I to P Converter
I to P converter (From Emerson) is also called as “current to pressure” converter or I/P Transducer or Electro-pneumatic Converter which converts an electronic signal (analog output), typically from a control system such as PLC or DCS, to a pneumatic signal used to control a valve. This signal from the control system is typically analog signals in the range of 4mA to 20mA loop. These signals are not compatible with control valves outfitted with pneumatic actuators. Since to operate a control valve, a controlled air supply is provided to actuator via ‘converter’ which receives standard analog output (4 to 20)mA command from controller and convert proportionally in to standard pressure usually between (3 to 15)PSIG, which in turn proportionally controls the opening or closing of a valve.
Principle of Operation
I/P converter operation are based on ‘force balance principle’. To understand its working principle, a block diagram of I/P converter is shown as follows-
The Main units with their function is given below-
- Electronic Circuit with solid state pressure sensor
- Magnetic Actuator
- Pilot Stage
- Booster Stage
A figure showing typical I/P converters are given below-
Input current signal received by the transducer’s electronic circuit and compared to the output pressure signal from the booster stage. A solid‐state pressure sensor is part of the electronic circuit to monitor the booster stage output pressure. The electronic circuit controls the level of current flowing through the actuator coil, located in the pilot/actuator assembly. A change to the level of coil current is made by the electronic circuit when it senses a discrepancy between the pressure measured by the sensor and the pressure required by the input signal. The actuator performs the task of converting electrical energy (current) to motion. Next the pilot stage contains one or two opposed fixed nozzles- the supply nozzle and the receiver nozzle. It also contains the deflector, which is the moving element. The supply nozzle is connected to the supply air and provides a high‐velocity air stream. The receiver nozzle captures the air stream and converts it back to pressure. The receiver nozzle pressure is the output pressure of the pilot stage. The receiver nozzle pressure controls the booster stage, which has a poppet valve design. An increase in receiver nozzle pressure, it positions the valve in the booster stage to produce an increase in the transducer output signal. And a decrease in nozzle pressure, positions the valve to allow air to exhaust i.e. decreasing the output signal. Thus we finally get an output of (3-15) PSI.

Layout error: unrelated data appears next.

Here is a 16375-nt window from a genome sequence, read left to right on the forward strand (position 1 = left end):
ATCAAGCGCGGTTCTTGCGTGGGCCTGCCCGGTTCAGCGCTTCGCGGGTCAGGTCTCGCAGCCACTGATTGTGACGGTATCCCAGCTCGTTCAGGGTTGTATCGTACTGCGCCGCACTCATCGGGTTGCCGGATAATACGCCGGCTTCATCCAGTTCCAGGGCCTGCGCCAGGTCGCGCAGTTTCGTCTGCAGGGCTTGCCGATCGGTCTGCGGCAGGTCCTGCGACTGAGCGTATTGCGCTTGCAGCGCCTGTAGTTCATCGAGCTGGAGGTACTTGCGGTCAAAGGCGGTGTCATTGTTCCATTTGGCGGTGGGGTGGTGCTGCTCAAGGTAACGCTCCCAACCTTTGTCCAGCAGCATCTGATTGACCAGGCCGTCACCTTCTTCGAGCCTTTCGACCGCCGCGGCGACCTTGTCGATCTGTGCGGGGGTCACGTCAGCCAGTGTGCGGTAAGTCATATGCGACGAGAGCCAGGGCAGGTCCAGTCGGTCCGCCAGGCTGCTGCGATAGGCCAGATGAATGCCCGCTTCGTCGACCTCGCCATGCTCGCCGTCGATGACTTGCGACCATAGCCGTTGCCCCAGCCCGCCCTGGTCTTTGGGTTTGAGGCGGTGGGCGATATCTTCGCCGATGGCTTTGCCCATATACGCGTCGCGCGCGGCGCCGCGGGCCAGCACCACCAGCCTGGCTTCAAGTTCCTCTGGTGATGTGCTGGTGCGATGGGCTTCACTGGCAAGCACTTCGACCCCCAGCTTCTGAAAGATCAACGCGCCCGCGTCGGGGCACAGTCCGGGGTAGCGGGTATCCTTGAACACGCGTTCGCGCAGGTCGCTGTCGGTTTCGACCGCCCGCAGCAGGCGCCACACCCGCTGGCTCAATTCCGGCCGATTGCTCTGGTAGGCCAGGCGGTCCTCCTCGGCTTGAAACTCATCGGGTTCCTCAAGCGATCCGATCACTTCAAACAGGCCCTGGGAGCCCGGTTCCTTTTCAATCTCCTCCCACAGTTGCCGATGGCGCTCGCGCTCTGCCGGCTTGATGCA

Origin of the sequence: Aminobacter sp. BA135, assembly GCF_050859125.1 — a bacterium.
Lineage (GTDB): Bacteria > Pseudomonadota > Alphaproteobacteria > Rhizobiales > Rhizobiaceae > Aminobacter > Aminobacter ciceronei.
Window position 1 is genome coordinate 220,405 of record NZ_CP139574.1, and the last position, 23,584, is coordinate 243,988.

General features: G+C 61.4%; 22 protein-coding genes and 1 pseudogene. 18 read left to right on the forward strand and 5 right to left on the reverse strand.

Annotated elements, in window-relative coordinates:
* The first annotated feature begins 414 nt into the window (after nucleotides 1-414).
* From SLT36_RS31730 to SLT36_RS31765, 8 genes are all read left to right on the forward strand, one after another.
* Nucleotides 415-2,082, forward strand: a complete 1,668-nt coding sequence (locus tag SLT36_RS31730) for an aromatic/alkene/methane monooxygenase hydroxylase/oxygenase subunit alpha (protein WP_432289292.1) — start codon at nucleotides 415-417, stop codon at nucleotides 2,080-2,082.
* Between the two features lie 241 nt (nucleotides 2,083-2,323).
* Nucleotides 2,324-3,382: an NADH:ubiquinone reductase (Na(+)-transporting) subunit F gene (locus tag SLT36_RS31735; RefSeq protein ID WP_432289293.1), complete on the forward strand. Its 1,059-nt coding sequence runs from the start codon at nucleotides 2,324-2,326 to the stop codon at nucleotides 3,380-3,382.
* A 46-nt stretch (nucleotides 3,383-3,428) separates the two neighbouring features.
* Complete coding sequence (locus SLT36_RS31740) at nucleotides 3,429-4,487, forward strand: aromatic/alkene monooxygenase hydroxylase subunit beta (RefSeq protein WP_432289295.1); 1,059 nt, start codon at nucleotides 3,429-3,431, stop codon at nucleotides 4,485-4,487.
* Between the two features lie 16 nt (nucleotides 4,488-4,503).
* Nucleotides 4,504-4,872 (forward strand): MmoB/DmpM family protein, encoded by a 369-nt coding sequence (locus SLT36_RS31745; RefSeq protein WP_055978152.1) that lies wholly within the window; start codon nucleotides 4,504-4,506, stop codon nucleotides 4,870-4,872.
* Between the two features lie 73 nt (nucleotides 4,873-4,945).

An arrangement showing how final output is generated is shown below-
In Electro-pneumatic converter, Analog output from controller is connected as (4-20) mA to its terminal and a pneumatic supply is connected which is to be controlled proportionally. As shown in figure, current output is provided to magnetize coil which move its plunger proportionally i.e. more the current produces more displacement of plunger from which a flapper nozzle system is attached. As displacement increases, back pressure to nozzle also increases which is fed to booster relay and as a result we get final pneumatic output (3 to 15) PSI proportional to applied electric signal (4 to 20) mA.